icon-    folder.gif   Conference Reports for NATAP  
 
  Conference on Retroviruses
and Opportunistic Infections
Boston USA
March 8-11, 2020
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Low-level viremia during ART and the risk of death, AIDS, and serious non-AIDS events
 
 
  CROI 2020
 
http://www.croiwebcasts.org/console/player/44841?mediaType=slideVideo&
 
Reported by Jules Levin
 
Olof Elvstam, Gaetano Marrone, Patrik Medstrand, Carl Johan Treutiger, Anders Sönnerborg, Magnus Gisslen, Per Björkman
 
"In conclusion, patients with LLV during cART were at increased risk of death. LLV 200-999 c/mL was associated with SNAE when compared to virologic suppression. Our study adds to mounting evidence that persistent LLV may be associated with increased risk of adverse events."

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Abstract Body:
 
The impact of low-level viremia (LLV) during ART is unclear. We explored the associations between LLV and mortality, AIDS, and serious non-AIDS events (SNAE) using a population-based cohort.
 
All adults in the nationwide Swedish InfCare HIV register who started combination ART (cART) 1996-2017 were included if ≥2 viral load results (VL) were available ≥6 months after cART initiation. Participants were grouped into 3 categories: virologic suppression (<50 c/mL), LLV (50-999 c/mL), and high-level viremia (HLV, ≥1000 c/mL). Viremia was handled as a time-varying covariate; reclassification was only possible to a higher viremia stratum. In a separate analysis, LLV was divided into 2 subcategories: LLV 50-199 c/mL and 200-999 c/mL. Cox proportional-hazard models were fitted to determine the associations between viremia category and all-cause death, first AIDS condition, and first SNAE (cardiovascular disease, non-AIDS cancer, thromboembolism, pulmonary hypertension, renal and liver disease). The multivariable analysis included sex, age at start of cART, CD4 count and VL before ART, country of birth, injection drug use, exposure to mono and/or dual ART prior to cART, treatment interruptions, and an interaction term between viremia category and time.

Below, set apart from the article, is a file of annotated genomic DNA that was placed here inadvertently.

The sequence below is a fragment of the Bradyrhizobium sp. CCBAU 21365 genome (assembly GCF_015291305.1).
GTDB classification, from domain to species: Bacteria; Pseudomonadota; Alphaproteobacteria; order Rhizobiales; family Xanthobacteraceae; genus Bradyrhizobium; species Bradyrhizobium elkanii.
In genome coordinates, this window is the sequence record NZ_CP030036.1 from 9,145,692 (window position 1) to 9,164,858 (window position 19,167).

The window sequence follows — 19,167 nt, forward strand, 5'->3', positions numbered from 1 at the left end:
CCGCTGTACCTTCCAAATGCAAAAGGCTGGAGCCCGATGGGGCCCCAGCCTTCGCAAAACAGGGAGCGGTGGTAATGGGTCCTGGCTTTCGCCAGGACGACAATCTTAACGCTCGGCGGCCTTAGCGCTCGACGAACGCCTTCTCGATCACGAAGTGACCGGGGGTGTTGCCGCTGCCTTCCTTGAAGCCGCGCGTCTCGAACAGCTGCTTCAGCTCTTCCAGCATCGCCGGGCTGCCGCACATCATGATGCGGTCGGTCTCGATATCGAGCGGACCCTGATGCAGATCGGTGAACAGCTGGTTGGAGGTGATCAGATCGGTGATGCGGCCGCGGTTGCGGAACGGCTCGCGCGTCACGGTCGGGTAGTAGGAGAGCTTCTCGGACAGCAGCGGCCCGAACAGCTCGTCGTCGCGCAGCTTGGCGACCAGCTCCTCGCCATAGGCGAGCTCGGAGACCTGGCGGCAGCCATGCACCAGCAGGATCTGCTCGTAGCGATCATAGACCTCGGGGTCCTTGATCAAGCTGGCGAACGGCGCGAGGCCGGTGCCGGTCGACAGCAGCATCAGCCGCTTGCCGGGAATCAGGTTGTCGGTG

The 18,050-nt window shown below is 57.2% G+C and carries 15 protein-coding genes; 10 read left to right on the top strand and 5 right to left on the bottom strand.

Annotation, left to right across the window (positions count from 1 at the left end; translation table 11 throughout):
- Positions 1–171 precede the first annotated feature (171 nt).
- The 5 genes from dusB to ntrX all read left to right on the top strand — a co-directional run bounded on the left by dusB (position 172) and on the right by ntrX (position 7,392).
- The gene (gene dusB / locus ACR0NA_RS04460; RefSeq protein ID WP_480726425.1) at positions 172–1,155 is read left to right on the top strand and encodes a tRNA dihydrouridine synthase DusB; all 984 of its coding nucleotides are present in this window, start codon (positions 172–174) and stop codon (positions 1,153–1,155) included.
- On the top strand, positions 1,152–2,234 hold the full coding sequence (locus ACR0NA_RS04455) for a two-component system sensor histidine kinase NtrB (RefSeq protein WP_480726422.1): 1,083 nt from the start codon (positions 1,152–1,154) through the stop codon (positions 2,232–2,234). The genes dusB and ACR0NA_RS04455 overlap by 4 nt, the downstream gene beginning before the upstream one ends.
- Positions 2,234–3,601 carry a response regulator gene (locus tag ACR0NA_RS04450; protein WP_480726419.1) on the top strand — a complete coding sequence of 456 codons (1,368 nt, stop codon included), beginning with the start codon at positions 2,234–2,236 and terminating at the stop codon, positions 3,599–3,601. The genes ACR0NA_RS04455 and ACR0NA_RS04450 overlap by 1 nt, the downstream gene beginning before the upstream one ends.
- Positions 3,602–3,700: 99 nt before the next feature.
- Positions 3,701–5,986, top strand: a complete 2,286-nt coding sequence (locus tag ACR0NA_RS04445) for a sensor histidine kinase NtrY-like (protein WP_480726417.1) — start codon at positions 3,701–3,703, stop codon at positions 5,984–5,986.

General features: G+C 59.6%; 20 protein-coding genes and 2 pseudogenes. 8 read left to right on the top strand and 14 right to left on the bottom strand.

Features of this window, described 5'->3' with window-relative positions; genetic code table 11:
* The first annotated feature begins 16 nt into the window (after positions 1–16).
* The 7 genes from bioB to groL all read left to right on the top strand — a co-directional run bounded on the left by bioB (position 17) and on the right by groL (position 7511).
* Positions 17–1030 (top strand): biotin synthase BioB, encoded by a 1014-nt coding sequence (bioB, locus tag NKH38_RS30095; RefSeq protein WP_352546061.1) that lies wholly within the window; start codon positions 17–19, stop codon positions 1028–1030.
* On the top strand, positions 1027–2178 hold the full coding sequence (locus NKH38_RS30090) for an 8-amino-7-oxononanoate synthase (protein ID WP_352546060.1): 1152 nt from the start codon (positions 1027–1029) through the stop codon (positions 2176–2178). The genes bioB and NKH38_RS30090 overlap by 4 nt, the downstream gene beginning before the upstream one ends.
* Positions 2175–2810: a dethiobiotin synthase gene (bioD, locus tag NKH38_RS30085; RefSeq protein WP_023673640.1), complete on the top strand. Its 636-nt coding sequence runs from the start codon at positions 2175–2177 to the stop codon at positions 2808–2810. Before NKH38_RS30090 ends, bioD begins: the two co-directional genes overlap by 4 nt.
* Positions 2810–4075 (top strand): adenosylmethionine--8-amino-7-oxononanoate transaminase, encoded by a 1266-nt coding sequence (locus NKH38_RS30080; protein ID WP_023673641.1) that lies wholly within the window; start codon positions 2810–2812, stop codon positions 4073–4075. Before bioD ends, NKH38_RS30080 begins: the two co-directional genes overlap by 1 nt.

In total, 6,956 participants were included, with a median follow-up of 5.7 years (49,986 person years). LLV occurred in 953 (14%) subjects; at the end of follow-up, 4,177 (60%) had virologic suppression, 339 (5%) had LLV 50-199 c/mL, 258 (4%) had LLV 200-999 c/mL, and 2,182 (31%) had HLV. LLV was associated with increased all-cause mortality compared to virological suppression, adjusted hazard ratio (aHR) 2.2 (95% confidence interval [CI] 1.3-3.6). When analyzed separately, LLV 50-199 c/mL had an aHR of 2.2 (95% CI 1.3-3.8) and LLV 200-999 c/mL of 2.1 (95% CI 0.95-4.7). All-cause mortality was also independently associated with higher age, male sex, lower CD4 counts, injection drug use, and treatment interruptions. Overall, LLV was not linked to increased risk of AIDS and SNAE, but in a subanalysis, LLV 200-999 c/mL was significantly associated with SNAE, aHR 2.1 (95% CI 1.2-3.8).
 
In conclusion, patients with LLV during cART were at increased risk of death. LLV 200-999 c/mL was associated with SNAE when compared to virologic suppression. Our study adds to mounting evidence that persistent LLV may be associated with increased risk of adverse events.

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